Bombardier Inc. paid $35-million (U.S.) to a shadowy Tunisian middleman as part of its successful efforts to obtain a contract for a multibillion-dollar railway project, a South African newspaper says.
The newspaper says it has obtained a copy of a draft agreement between Bombardier and the Tunisian middleman, Youssef Zarrouk, that envisioned a 6 per cent commission or success fee if Bombardier won the contract for the South African train project. The amount was later reduced to $35-million, the report says.
A spokesman for Bombardier Transportation confirmed today that Mr. Zarrouk had been an “appointed company representative.” But he denied any unethical conduct in the South African contract, and he insisted that its payments to agents such as Mr. Zarrouk are based on market rates and industry norms.
The head of the Gautrain Management Agency, in which Bombardier is a partner through the Bombela consortium, said he is asking Bombardier for an explanation of the agreement with Mr. Zarrouk and whether any payments have been made.
The Mail and Guardian, a respected South African weekly newspaper with an investigative journalism unit, described Mr. Zarrouk as “an international arms and projects fixer” who was influential in the toppled regime of former Tunisian dictator Zine El Abidine Ben Ali.
Bombardier is earning about $2-billion from its construction and maintenance work on the Gautrain, a high-speed railway line that connects Johannesburg, Pretoria, and the international airport near the two cities. The company and its consortium partners were awarded the contract in 2005 after a three-year campaign.
The Mail and Guardian said it had obtained a 2004 memorandum to Bombardier warning that its bid was “much higher than the competition.” The memorandum, written by the well-connected French lobbyist Jean-Marc Pizano, proposed a broad campaign of lobbying in the South African government to help Bombardier obtain the contract.
Mr. Pizano had a long history of involvement in South African arms projects, and one of his partners, Richard Charter, had received multimillion-dollar payments from a British arms supplier that had won a massive South African contract for military jets in 1999, the Mail and Guardian said.
It quoted South African court documents in which a politically connected South African businessman said he had been promised a $7-million commission from Bombardier if it won the Gautrain contract. The businessman, Peter-Paul Ngwenya, claimed he was promised the payment through the company’s agents: Mr. Zarrouk, Mr. Pizano and Mr. Charter. He said he only received $450,000 and demanded the remainder of the $7-million, the newspaper said.
Mr. Ngwenya was a political prisoner during apartheid because of his activities for the African National Congress, and he was close to ANC politicians at the time when the Gautrain contract was awarded, the newspaper said.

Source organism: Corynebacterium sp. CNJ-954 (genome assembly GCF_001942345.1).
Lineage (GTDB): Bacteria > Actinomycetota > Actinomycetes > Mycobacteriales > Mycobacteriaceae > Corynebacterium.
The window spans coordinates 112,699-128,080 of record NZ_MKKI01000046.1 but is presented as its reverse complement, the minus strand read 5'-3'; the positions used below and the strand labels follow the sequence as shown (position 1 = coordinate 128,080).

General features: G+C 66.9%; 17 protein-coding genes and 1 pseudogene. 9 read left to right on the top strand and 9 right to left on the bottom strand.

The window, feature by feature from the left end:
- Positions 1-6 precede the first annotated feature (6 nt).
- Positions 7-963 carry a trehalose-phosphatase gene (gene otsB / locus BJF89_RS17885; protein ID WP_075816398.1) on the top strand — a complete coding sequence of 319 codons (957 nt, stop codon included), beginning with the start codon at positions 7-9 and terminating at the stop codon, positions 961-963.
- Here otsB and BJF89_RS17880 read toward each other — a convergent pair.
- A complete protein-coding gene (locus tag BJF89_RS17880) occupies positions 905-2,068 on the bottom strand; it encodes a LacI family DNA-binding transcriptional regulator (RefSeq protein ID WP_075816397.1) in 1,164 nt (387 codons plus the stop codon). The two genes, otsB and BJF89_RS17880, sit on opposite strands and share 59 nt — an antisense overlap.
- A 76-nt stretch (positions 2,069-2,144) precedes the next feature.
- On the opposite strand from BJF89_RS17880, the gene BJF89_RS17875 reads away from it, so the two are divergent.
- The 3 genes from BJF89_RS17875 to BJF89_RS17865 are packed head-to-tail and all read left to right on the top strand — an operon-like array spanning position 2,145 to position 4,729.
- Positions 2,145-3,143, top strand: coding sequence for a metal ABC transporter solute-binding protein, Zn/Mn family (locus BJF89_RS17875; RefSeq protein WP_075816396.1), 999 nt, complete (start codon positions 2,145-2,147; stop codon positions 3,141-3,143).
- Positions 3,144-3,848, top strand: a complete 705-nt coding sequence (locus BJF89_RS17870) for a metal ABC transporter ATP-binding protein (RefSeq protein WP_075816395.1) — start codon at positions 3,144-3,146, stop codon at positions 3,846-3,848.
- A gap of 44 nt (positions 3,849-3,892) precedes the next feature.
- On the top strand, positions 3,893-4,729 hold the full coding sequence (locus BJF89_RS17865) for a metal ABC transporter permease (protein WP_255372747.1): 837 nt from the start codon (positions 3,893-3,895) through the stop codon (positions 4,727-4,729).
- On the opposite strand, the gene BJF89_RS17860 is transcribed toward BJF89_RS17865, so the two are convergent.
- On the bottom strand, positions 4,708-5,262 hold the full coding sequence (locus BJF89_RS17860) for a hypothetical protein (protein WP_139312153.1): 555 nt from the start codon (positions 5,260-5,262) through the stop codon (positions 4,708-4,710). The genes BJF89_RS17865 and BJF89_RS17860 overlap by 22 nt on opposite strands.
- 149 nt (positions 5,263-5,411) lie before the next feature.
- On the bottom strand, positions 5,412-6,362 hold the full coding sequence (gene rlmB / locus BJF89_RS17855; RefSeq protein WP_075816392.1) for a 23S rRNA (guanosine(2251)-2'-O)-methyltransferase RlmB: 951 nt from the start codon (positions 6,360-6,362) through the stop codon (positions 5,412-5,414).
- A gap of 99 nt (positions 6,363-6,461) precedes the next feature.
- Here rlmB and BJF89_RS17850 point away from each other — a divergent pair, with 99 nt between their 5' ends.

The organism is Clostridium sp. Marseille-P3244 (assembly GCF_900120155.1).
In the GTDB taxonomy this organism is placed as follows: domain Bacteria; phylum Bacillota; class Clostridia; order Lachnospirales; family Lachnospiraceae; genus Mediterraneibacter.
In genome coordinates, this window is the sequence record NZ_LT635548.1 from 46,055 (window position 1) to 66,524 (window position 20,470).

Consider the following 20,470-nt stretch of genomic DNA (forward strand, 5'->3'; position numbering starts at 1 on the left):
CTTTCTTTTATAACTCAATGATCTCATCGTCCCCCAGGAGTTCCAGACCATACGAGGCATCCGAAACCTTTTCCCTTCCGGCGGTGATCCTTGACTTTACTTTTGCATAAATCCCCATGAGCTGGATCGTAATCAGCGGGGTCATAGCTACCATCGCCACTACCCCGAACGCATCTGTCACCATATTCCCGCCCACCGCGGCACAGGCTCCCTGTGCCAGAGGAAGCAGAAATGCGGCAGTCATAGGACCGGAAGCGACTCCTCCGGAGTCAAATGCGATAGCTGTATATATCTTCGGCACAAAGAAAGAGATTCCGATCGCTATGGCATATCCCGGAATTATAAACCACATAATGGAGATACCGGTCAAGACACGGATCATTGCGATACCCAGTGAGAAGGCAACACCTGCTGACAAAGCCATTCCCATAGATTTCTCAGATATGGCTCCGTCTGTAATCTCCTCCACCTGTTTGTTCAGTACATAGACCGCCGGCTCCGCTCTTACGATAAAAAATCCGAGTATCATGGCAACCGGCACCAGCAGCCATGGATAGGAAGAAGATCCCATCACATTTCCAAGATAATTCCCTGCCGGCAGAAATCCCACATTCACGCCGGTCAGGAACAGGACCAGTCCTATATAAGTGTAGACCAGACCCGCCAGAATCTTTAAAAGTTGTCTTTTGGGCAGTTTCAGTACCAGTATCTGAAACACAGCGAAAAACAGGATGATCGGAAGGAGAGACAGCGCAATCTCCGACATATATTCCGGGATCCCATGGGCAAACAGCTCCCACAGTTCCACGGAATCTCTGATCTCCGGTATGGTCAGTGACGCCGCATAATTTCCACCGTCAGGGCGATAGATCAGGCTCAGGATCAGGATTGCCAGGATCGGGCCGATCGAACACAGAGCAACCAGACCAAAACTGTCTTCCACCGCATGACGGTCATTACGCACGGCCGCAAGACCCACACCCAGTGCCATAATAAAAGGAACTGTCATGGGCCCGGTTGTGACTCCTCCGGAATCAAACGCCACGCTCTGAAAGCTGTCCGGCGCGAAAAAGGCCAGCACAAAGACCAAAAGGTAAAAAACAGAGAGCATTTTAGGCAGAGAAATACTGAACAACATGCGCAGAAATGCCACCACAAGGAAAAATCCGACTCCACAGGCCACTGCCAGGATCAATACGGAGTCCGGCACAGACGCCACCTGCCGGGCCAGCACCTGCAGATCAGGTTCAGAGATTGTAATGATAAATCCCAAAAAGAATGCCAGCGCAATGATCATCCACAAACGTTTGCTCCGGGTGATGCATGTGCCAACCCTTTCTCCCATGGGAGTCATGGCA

It quoted Mr. Zarrouk as confirming that he had paid Mr. Ngwenya in connection with the Gautrain contract.
Jack van der Merwe, chief executive officer of the Gautrain Management Agency, said he was unaware of the reported agreement between Bombardier and Mr. Zarrouk’s company.
“I have referred the copy of the ‘representative agreement’ to Bombardier for an explanation and to indicate what the status of this ‘representative agreement’ is, and if any payments have in fact taken place,” he said in a statement.
He said the agreement between the Bombela consortium and the provincial government is “very specific on bribery and corruption.”
A spokesman for Bombardier said the company will “respond immediately” as soon as it receives the copy of the agreement from Mr. van der Merwe.
In a separate statement, Bombardier denied any involvement in bribery or unethical conduct in connection with the Gautrain project.
“We do not condone making any payments to win contracts,” the company said.
“Such initiatives are totally against our ethics and we condemn any such behaviour. Bombardier maintains and will continue to maintain the highest standards of ethical behaviour in all of our dealings worldwide.”
The company said it never had a contract for services with Mr. Ngwenya, but it said it could not comment further because of the current litigation.
On the question of the “representatives” that it hired, the company said: “It is a common practice in many industries for companies to hire representatives and agents to promote products and services, to assist in evaluating customer requirements, and provide insights into potential competition in countries where they wish to develop business. The selection, retention and compensation of agents is done in accordance with international standards and regulations and follows a rigorous process including due diligence that complies with all applicable local and international laws and regulations.”